Among the neglected subjects of the history of the Third Reich is the fate of the great works of art belonging to the Nazis or acquired by them after 1933. In this absorbing study, a model of archival research, Lynn H. Nicholas redresses this balance.
The starting point of her narrative is an auction by the Nazis of works of art considered to be degenerate. Held in Switzerland only two months before the outbreak of war, this auction saw prized modern works from several leading German museums, including a Van Gogh Self-Portrait, Matisse's Bathers with a Turtle and Picasso's Absinthe Drinker, go under the hammer, to the financial benefit of the Third Reich.
From the first political triumphs of Nazism, many established artists were prevented from exhibiting or selling work that displeased the custodians of the new ideology. Some artists were forbidden even to buy art supplies. "The smell of turpentine in the air or a container of wet brushes was grounds for arrest," Nicholas writes. Paul Klee and Otto Dix were among those removed from their posts as teachers and forced to give up their studios. When the museum director in Mannheim was caught hiding controversial works in the cellars of his museum, one of those paintings, a Chagall, was paraded around the city on a wagon as an object of derision.
In all this Hitler took the lead, telling an audience in 1937, after thousands of modern works had been removed from museums: "We will, from now on, lead an unrelenting war of purification, an unrelenting war of extermination, against the last elements which have displaced our Art." Three days later an exhibition of "Degenerate Art" mocked the works of abstract painters, pacifists and "the endless supply of Jewish trash that no words can adequately describe". Comments Nicholas: "Many art lovers came to see their favourites for the last time."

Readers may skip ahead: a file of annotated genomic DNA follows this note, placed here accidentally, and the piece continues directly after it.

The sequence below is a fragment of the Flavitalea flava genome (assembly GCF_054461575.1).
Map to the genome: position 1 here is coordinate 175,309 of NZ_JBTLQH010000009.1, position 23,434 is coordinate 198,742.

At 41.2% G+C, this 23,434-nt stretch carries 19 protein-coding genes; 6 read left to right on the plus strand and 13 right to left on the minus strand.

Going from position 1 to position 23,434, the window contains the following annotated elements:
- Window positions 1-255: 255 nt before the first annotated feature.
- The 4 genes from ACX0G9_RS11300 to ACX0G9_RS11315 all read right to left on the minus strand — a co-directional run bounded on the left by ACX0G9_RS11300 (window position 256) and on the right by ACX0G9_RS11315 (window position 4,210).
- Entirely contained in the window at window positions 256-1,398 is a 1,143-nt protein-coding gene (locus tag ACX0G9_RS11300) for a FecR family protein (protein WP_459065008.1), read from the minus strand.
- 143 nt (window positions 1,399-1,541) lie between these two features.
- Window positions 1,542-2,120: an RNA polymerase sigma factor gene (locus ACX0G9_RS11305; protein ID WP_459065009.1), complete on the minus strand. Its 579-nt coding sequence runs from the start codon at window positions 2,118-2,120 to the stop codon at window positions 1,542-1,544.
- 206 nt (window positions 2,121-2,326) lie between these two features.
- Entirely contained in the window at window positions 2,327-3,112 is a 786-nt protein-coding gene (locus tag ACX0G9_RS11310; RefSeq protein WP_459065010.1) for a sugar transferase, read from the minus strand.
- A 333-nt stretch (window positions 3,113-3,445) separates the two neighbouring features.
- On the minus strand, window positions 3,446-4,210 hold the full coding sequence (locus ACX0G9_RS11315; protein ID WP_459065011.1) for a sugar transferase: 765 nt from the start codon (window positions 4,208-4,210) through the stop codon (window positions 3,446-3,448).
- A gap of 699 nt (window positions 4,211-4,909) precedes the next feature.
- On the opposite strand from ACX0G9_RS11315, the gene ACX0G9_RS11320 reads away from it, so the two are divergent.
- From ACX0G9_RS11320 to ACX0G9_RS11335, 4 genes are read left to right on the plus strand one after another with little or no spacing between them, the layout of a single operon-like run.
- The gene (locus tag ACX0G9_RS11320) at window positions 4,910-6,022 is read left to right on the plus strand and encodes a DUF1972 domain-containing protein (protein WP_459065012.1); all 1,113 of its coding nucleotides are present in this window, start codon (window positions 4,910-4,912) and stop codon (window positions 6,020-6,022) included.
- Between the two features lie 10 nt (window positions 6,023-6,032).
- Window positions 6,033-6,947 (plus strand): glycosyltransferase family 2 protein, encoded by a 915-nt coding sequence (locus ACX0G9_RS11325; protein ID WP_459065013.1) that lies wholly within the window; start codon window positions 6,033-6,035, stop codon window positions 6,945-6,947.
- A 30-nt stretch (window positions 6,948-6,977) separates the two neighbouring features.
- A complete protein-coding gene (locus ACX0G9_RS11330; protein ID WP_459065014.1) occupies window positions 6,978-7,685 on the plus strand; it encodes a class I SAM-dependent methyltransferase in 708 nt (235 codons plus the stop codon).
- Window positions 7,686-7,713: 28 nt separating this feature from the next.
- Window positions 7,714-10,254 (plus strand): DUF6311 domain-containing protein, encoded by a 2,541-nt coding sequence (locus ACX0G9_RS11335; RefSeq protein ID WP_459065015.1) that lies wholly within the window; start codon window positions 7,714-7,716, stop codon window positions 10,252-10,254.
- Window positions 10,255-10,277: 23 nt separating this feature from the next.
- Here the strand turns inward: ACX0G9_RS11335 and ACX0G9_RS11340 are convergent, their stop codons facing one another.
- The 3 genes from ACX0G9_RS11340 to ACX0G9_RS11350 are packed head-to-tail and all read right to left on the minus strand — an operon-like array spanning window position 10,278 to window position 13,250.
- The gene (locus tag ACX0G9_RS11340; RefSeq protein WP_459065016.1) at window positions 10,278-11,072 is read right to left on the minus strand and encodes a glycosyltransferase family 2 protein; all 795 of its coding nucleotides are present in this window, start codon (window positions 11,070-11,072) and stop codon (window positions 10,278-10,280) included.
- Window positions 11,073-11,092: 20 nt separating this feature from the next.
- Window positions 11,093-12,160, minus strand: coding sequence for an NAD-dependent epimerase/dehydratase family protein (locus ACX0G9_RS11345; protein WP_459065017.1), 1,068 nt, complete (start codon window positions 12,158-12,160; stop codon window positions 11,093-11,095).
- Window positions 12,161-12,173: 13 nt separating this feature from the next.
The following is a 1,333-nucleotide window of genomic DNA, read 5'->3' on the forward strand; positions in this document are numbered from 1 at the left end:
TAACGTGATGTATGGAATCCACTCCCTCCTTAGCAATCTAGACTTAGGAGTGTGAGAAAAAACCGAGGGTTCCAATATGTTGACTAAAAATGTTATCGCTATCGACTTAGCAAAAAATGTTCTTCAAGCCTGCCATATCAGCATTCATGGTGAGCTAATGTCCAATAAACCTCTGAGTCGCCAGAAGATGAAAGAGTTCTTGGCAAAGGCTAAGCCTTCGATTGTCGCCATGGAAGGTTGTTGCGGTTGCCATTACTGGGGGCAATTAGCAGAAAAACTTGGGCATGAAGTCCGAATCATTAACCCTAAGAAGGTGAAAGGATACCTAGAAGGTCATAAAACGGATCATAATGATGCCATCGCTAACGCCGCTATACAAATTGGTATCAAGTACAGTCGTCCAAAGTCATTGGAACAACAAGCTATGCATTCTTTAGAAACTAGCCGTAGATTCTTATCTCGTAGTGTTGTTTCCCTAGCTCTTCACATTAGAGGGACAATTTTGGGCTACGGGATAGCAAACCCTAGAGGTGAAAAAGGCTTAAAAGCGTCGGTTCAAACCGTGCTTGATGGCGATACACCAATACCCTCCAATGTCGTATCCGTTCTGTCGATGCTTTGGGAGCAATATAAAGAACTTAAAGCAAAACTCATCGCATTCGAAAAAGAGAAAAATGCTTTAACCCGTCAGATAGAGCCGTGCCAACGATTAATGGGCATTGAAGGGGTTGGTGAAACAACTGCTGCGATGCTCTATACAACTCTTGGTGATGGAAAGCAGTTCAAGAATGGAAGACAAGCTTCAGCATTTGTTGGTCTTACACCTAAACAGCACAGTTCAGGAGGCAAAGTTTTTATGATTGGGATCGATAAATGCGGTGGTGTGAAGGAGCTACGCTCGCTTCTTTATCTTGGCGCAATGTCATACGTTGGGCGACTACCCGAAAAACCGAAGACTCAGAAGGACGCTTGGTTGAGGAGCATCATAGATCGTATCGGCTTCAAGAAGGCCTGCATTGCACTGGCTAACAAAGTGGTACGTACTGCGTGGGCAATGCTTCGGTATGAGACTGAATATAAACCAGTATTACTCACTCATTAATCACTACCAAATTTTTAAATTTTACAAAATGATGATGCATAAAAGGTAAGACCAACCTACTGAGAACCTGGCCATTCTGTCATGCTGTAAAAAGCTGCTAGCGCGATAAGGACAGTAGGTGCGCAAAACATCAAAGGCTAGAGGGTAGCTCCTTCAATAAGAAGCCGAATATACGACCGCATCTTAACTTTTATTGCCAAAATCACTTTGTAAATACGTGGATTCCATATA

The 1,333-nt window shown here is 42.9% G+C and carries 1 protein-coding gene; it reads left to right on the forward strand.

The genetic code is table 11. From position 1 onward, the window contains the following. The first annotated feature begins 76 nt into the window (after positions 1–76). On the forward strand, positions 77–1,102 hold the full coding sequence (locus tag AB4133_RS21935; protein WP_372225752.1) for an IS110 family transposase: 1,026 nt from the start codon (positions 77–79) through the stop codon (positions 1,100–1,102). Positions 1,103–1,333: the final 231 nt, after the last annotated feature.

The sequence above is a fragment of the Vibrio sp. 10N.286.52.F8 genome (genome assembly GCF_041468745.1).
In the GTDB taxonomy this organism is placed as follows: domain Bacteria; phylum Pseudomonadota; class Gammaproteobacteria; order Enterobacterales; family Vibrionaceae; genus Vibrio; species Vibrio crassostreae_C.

There then began a bizarre development, with Goebbels writing in his diary how he hoped to "make some money from this garbage" and Goering, seeking to build a private art collection for his own pleasure, taking some of the most valuable of these "degenerate" paintings, including a Cezanne and two Van Goghs, and selling them abroad, using the proceeds to buy for himself the Old Masters and tapestries he coveted. Hitler's own more modest collection was paid for by the royalties from Mein Kampf, and a surcharge on postage stamps bearing his portrait.
The ideology that could regard works of art as degenerate and offer them for sale, as at Lucerne, in order to make money out of them, could also denounce and destroy them. Five weeks before the Swiss auction in which 126 works of degenerate art had been put on the world market (and thus effectively saved for posterity), more than a thousand paintings and sculptures, and nearly 4,000 drawings, watercolours and graphics, were burned in a "practice exercise" in the courtyard of the headquarters of the Berlin Fire Department.